Today’s article is a guest post by a friend to both me and the blog, Medieval Otaku.
Those of you who read my blog may be familiar with my article Un Programme d’Articles pour Novembre. (Why French? Because most things sound better in French, obviously.) Therein, I promised to write an article on Corpse Princess and my history with horror films and anime, but a more interesting topic came to mind. I became curious with the way the show presented Buddhist ideas of detachment, which ultimately led to me contemplating on how detachment differs with Christian charity.
Those familiar with this delightfully action packed and soap opera-ish anime called Corpse Princess, a. k. a. Shikabane Hime, know that the heroes are affiliated with a Buddhist sect. This sect uses certain undead young women, known as Shikabane Hime, to eliminate undead monsters. They boast that their monks have reached enlightenment, and therefore have no attachments to this life. This makes it impossible for them to become undead themselves, since the undead enter that state because of intense regret and attachment. The hero, Ouri, resists Buddhist principles of detachment, particularly in regard to Makina, his role model’s Shikabane Hime. He does this despite both Makina and others telling him to treat Shikabane Hime as tools and aberrations—not as people.
How different is the Kougen sect’s attitude from Christianity, whose essence is charity! Charity, at its heart, desires to unite all things and make them whole. The more charity enters one’s heart, the more one wishes that broken relationships heal and the more one’s own happiness depends on others being happy. We have the example of Christ: “’I have come to bring fire on the earth, and how I wish it were already kindled! But I have a baptism to undergo, and what constraint I am under until it is completed!’” (Luke 12:49-50) This baptism is His Passion and Death, by which He would free the world from sin and death. Because He saw that the whole of humanity would be consigned to hell without this baptism, He felt agony in this baptism’s delay—Jesus did not wish to be happy without humanity being happy.
Yet, here lies a huge gulf between Buddhism and Christianity: the Buddha desired to have no desires in order to escape suffering; Christ desired every man, woman, and child from Adam to the last human formed in the womb and the world returned to its original beauty. His “I thirst” on the cross manifested his insatiable desire for human hearts. His unquenchable charity to draw all men into His Father’s kingdom led to fathomless suffering.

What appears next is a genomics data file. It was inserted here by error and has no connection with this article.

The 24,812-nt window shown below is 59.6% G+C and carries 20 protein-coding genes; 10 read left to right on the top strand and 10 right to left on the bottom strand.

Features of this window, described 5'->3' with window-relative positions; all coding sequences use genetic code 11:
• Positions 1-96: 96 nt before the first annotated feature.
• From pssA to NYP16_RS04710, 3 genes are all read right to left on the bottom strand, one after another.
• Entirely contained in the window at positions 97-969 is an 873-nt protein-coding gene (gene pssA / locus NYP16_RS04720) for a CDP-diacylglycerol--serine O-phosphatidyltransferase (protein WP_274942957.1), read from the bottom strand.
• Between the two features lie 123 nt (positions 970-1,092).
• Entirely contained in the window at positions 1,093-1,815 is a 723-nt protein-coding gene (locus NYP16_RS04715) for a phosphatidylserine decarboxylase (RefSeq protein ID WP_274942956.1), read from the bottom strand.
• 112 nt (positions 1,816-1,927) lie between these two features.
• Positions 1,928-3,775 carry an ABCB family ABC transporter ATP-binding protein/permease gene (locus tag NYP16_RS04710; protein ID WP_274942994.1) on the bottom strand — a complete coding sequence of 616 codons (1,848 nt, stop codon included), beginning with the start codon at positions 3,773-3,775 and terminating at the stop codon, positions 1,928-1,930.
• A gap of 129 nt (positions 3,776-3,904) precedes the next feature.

Shikabane Hime presents arguments for and against attachment in a surprisingly even handed fashion. The fact that people’s evil desires produce so much suffering is manifest, especially in the undead whom Shikabane Hime fight. On the other hand, many people have good desires—especially the desire for love, friends, and family. Of course, the Buddhist sect does not condemn these things—unless they happen to involve Shikabane Hime anyway.
Ouri in particular might be considered to imitate Christ. To him, Shikabane Hime are nigra sed formosa (black but beautiful), a phrase from the Song of Solomon allegorically referring to the Church. Instead of monsters, Ouri sees human beings. Even Shikabane Hime like Makina, who have embraced being monsters, Ouri calls on to embrace their humanity.
All these things make the show much more interesting than a fanservicey horror anime has a right to be! But, I wonder if Shikabane Hime or yours truly has misrepresented Buddhism in some way. So, I should be more than happy to hear if my understanding of Buddhism is off or any comments on charity.
Medieval Otaku is run by a bookworm inflamed with a desire for learning and for God. The study of foreign cultures, literature, and history eventually led to him discovering anime, which hooked him with the remarkable richness and beauty of its stories and is likely to remain a strong hobby of his for decades to come.